The astute reader will observe that the actual subtraction is modeled by the first 4 IR Statements of the block, and the incrementing of the program counter to point to the next instruction (which, in this case, is located at
0x59FC8) is modeled by the last statement.
The following ARM instruction:
subs R2, R2, #8
Becomes this VEX IR:
t0 = GET:I32(16) t1 = 0x8:I32 t3 = Sub32(t0,t1) PUT(16) = t3 PUT(68) = 0x59FC8:I32
Now that you understand VEX, you can actually play with some VEX in angr: We use a library called PyVEX (https://github.com/angr/pyvex) that exposes VEX into Python. In addition, PyVEX implements its own pretty-printing so that it can show register names instead of register offsets in PUT and GET instructions.
PyVEX is accessable through angr through the
Project.factory.block interface. There are many different representations you could use to access syntactic properties of a block of code, but they all have in common the trait of analyzing a particular sequence of bytes. Through the
factory.block constructor, you get a
Block object that can be easily turned into several different representations. Try
.vex for a PyVEX IRSB, or
.capstone for a Capstone block.
Let's play with PyVEX:
import angr # load the program binary b = angr.Project("/bin/true") # translate the starting basic block irsb = b.factory.block(b.entry).vex # and then pretty-print it irsb.pp() # translate and pretty-print a basic block starting at an address irsb = b.factory.block(0x401340).vex irsb.pp() # this is the IR Expression of the jump target of the unconditional exit at the end of the basic block print irsb.next # this is the type of the unconditional exit (e.g., a call, ret, syscall, etc) print irsb.jumpkind # you can also pretty-print it irsb.next.pp() # iterate through each statement and print all the statements for stmt in irsb.statements: stmt.pp() # pretty-print the IR expression representing the data, and the *type* of that IR expression written by every store statement import pyvex for stmt in irsb.statements: if isinstance(stmt, pyvex.IRStmt.Store): print "Data:", stmt.data.pp() print "" print "Type:", print stmt.data.result_type print "" # pretty-print the condition and jump target of every conditional exit from the basic block for stmt in irsb.statements: if isinstance(stmt, pyvex.IRStmt.Exit): print "Condition:", stmt.guard.pp() print "" print "Target:", stmt.dst.pp() print "" # these are the types of every temp in the IRSB print irsb.tyenv.types # here is one way to get the type of temp 0 print irsb.tyenv.types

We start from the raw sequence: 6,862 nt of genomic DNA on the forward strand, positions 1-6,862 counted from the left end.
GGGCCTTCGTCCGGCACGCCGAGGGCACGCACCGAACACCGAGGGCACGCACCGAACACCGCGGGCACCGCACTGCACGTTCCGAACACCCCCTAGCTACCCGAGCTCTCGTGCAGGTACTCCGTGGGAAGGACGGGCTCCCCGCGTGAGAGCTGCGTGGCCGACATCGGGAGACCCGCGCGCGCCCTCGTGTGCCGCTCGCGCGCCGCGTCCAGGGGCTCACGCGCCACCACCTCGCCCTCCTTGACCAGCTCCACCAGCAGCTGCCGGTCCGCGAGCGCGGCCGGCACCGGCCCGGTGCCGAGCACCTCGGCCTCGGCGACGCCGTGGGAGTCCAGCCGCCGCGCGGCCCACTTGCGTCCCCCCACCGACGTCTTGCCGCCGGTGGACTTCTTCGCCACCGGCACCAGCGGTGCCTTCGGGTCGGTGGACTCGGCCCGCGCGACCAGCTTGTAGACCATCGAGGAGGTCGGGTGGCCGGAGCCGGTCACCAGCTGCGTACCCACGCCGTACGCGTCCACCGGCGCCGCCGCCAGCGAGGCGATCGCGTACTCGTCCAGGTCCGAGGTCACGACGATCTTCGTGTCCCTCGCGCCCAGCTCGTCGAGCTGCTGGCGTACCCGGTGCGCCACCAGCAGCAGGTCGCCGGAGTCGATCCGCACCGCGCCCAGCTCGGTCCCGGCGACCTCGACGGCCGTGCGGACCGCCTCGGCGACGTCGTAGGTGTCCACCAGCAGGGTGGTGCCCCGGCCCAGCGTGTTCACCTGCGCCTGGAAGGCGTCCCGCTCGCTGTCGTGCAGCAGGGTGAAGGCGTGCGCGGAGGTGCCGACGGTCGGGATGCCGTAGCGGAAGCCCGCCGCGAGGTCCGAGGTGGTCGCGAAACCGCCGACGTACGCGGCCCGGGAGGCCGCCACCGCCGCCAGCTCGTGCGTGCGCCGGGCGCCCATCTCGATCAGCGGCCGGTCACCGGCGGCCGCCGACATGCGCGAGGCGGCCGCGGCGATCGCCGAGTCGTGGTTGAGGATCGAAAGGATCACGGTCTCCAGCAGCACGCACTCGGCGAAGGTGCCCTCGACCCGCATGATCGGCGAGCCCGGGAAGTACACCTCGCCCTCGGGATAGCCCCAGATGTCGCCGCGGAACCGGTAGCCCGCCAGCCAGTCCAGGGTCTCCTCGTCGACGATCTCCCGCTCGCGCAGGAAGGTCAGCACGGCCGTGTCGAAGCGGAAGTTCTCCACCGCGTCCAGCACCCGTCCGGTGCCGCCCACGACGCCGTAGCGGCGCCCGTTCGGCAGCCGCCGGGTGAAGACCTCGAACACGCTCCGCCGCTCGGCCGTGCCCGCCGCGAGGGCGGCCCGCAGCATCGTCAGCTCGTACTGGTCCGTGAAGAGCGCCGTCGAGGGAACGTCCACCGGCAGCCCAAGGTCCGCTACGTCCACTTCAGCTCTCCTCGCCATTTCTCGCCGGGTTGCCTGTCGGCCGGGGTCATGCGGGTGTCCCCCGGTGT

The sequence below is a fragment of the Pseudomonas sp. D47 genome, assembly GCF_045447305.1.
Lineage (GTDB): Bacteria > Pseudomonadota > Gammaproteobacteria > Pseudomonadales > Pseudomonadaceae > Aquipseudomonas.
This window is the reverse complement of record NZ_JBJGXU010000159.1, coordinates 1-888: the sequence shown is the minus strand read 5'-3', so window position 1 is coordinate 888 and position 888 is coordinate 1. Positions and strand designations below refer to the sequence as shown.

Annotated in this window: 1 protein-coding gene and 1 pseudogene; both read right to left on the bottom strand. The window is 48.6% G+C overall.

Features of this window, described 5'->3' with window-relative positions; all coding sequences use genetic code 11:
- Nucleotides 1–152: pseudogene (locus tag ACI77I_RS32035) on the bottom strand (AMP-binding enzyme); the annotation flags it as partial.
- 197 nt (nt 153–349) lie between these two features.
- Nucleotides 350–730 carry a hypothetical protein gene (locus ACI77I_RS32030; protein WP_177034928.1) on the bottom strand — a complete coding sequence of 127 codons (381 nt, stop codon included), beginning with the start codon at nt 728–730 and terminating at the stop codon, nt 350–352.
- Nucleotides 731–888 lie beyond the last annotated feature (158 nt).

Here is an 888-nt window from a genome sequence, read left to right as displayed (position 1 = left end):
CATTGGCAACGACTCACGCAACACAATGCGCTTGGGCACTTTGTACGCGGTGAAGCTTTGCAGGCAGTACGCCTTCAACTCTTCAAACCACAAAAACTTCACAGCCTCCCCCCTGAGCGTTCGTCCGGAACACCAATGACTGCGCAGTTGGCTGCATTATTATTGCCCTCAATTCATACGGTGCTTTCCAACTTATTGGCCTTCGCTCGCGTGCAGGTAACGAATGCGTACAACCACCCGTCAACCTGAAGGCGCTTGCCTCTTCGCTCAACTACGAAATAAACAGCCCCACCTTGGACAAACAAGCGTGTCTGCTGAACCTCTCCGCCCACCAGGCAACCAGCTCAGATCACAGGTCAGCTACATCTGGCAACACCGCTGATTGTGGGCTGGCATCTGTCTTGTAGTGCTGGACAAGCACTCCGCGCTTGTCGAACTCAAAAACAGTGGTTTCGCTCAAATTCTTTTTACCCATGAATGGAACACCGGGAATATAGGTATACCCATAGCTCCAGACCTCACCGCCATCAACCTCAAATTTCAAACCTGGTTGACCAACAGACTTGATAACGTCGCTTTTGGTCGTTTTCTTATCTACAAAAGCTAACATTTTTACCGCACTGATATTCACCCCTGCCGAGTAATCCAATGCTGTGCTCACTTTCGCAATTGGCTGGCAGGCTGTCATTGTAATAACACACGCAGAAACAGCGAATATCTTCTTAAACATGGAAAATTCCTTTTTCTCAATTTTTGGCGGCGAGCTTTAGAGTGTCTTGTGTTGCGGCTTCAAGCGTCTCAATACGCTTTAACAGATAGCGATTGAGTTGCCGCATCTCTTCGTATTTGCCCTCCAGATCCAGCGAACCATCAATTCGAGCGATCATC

Keep in mind that this is a syntactic respresentation of a basic block. That is, it'll tell you what the block means, but you don't have any context to say, for example, what actual data is written by a store instruction. We'll get to that next.